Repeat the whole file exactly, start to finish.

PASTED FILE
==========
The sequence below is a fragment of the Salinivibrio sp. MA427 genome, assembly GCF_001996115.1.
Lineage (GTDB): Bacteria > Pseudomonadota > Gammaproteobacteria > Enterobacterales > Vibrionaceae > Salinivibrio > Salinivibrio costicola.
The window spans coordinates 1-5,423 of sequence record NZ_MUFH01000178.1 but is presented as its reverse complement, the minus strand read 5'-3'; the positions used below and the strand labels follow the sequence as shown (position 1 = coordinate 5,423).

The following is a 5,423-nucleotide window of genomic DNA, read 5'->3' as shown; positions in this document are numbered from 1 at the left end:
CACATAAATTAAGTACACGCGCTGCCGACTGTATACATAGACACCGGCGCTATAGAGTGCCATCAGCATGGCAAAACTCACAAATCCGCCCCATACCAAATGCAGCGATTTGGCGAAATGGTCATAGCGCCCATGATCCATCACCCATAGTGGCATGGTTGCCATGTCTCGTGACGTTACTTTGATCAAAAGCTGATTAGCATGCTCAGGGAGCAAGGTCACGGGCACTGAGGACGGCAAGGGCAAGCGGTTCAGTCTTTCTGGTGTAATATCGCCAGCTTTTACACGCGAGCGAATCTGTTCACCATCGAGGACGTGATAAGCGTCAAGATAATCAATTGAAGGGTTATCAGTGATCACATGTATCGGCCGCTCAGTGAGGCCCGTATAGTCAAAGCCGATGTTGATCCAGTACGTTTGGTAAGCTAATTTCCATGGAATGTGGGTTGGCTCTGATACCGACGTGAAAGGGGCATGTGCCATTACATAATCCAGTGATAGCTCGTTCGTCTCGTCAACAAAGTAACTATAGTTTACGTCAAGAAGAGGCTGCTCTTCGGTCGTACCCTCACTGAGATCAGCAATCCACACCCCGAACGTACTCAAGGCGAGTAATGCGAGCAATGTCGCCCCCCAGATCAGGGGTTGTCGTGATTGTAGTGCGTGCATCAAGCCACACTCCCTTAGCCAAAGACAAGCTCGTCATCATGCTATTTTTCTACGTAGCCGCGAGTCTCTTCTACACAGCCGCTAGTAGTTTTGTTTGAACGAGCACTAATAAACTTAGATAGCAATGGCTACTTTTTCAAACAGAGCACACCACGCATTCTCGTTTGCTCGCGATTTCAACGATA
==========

The sequence below is a fragment of the Salinivibrio sp. MA427 genome, assembly GCF_001996115.1.
Lineage (GTDB): Bacteria > Pseudomonadota > Gammaproteobacteria > Enterobacterales > Vibrionaceae > Salinivibrio > Salinivibrio costicola.
The window spans coordinates 1-5,423 of sequence record NZ_MUFH01000178.1 but is presented as its reverse complement, the minus strand read 5'-3'; the positions used below and the strand labels follow the sequence as shown (position 1 = coordinate 5,423).

The following is a 5,423-nucleotide window of genomic DNA, read 5'->3' as shown; positions in this document are numbered from 1 at the left end:
CACATAAATTAAGTACACGCGCTGCCGACTGTATACATAGACACCGGCGCTATAGAGTGCCATCAGCATGGCAAAACTCACAAATCCGCCCCATACCAAATGCAGCGATTTGGCGAAATGGTCATAGCGCCCATGATCCATCACCCATAGTGGCATGGTTGCCATGTCTCGTGACGTTACTTTGATCAAAAGCTGATTAGCATGCTCAGGGAGCAAGGTCACGGGCACTGAGGACGGCAAGGGCAAGCGGTTCAGTCTTTCTGGTGTAATATCGCCAGCTTTTACACGCGAGCGAATCTGTTCACCATCGAGGACGTGATAAGCGTCAAGATAATCAATTGAAGGGTTATCAGTGATCACATGTATCGGCCGCTCAGTGAGGCCCGTATAGTCAAAGCCGATGTTGATCCAGTACGTTTGGTAAGCTAATTTCCATGGAATGTGGGTTGGCTCTGATACCGACGTGAAAGGGGCATGTGCCATTACATAATCCAGTGATAGCTCGTTCGTCTCGTCAACAAAGTAACTATAGTTTACGTCAAGAAGAGGCTGCTCTTCGGTCGTACCCTCACTGAGATCAGCAATCCACACCCCGAACGTACTCAAGGCGAGTAATGCGAGCAATGTCGCCCCCCAGATCAGGGGTTGTCGTGATTGTAGTGCGTGCATCAAGCCACACTCCCTTAGCCAAAGACAAGCTCGTCATCATGCTATTTTTCTACGTAGCCGCGAGTCTCTTCTACACAGCCGCTAGTAGTTTTGTTTGAACGAGCACTAATAAACTTAGATAGCAATGGCTACTTTTTCAAACAGAGCACACCACGCATTCTCGTTTGCTCGCGATTTCAACGATA